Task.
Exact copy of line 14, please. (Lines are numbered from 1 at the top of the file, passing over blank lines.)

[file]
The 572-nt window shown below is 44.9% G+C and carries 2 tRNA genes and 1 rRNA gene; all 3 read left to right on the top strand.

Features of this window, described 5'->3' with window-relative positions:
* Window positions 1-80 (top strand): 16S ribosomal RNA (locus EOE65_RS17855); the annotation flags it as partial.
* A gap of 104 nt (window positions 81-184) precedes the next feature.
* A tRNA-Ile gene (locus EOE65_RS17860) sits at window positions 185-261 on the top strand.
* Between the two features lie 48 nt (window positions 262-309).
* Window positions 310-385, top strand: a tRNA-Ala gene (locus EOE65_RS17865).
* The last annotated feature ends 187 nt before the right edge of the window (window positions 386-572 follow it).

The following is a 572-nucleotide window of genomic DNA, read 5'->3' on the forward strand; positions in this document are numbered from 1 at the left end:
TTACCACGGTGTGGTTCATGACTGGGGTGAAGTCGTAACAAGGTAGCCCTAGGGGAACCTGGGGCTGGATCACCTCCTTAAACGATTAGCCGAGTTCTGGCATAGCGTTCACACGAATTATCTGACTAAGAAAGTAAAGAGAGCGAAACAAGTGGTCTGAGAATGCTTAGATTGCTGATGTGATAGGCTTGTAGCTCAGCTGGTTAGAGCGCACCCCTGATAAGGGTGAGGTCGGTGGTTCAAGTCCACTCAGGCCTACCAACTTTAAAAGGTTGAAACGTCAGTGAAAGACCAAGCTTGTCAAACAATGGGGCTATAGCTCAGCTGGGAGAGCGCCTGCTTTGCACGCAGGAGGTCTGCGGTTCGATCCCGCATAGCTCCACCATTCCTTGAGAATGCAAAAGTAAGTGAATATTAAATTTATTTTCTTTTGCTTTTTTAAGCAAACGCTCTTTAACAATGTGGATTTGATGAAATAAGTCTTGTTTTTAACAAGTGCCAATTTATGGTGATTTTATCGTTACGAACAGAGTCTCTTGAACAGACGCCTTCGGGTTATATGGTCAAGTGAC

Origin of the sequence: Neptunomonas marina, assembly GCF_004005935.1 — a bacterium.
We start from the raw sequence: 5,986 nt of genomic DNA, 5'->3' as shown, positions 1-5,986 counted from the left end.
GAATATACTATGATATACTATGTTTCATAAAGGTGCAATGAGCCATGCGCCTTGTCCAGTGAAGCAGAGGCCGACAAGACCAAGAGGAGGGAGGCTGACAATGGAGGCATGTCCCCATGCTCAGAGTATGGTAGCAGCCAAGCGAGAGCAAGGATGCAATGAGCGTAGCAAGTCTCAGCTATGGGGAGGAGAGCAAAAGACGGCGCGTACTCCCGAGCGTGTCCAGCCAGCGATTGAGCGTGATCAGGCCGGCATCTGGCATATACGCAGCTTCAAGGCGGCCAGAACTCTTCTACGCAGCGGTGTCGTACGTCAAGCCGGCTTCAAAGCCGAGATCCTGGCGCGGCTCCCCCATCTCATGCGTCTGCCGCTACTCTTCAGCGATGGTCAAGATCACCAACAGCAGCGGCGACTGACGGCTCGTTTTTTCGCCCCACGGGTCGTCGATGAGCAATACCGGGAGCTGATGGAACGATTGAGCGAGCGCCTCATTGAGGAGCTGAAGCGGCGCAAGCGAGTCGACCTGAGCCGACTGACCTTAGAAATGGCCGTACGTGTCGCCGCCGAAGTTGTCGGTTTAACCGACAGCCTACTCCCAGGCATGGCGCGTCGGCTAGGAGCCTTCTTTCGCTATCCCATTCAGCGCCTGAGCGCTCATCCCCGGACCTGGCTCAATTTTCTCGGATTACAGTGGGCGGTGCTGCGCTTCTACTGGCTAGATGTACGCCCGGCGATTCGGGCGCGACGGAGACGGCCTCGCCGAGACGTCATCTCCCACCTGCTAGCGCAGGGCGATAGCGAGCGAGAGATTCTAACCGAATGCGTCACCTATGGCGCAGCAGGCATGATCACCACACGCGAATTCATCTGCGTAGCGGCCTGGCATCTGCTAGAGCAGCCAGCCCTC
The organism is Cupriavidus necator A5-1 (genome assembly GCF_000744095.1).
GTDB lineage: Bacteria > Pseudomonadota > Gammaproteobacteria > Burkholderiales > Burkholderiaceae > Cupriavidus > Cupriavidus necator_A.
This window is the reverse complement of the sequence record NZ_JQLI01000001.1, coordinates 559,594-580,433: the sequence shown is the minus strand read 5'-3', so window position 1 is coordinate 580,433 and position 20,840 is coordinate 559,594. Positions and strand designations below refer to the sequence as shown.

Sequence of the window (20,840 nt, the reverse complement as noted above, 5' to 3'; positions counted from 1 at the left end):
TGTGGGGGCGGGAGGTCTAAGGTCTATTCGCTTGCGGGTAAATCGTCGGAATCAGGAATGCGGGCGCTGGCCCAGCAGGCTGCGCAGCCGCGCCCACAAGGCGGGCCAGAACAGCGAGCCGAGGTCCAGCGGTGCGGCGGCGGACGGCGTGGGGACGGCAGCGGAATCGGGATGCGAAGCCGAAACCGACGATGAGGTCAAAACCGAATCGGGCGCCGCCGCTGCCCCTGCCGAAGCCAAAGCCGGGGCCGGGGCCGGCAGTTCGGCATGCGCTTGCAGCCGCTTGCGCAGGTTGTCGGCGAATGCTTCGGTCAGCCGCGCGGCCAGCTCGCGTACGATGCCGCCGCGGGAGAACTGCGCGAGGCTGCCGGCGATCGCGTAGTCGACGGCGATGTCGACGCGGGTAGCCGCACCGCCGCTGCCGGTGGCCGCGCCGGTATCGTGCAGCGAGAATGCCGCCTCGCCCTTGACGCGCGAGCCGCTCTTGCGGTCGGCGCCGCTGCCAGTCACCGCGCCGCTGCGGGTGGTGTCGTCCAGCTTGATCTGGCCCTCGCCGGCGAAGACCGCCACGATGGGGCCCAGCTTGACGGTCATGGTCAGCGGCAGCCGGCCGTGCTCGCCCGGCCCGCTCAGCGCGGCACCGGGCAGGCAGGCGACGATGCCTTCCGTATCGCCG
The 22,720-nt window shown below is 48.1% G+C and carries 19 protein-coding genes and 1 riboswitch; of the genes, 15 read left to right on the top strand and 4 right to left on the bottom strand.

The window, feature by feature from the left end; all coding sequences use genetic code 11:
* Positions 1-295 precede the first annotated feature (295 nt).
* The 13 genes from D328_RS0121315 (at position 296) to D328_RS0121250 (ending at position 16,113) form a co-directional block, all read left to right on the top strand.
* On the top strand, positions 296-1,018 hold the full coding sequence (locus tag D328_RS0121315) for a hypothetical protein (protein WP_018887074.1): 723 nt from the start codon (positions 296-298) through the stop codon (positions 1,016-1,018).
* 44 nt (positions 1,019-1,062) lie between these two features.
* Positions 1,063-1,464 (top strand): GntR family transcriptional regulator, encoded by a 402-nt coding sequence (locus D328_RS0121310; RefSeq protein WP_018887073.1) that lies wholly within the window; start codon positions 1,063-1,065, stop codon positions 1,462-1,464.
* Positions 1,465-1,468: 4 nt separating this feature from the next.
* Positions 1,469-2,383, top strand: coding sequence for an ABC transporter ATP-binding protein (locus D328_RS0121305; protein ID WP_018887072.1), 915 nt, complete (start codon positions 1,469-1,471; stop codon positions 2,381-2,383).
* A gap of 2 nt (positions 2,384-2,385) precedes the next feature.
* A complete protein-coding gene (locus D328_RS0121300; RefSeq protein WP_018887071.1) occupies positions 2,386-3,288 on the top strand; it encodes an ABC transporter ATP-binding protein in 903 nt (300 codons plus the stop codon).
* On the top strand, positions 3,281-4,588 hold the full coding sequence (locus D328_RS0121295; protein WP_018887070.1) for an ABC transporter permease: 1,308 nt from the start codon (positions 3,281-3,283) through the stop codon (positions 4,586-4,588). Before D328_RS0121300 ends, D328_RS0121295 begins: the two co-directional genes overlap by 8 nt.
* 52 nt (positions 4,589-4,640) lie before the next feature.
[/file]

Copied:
The organism is Cupriavidus necator A5-1 (genome assembly GCF_000744095.1).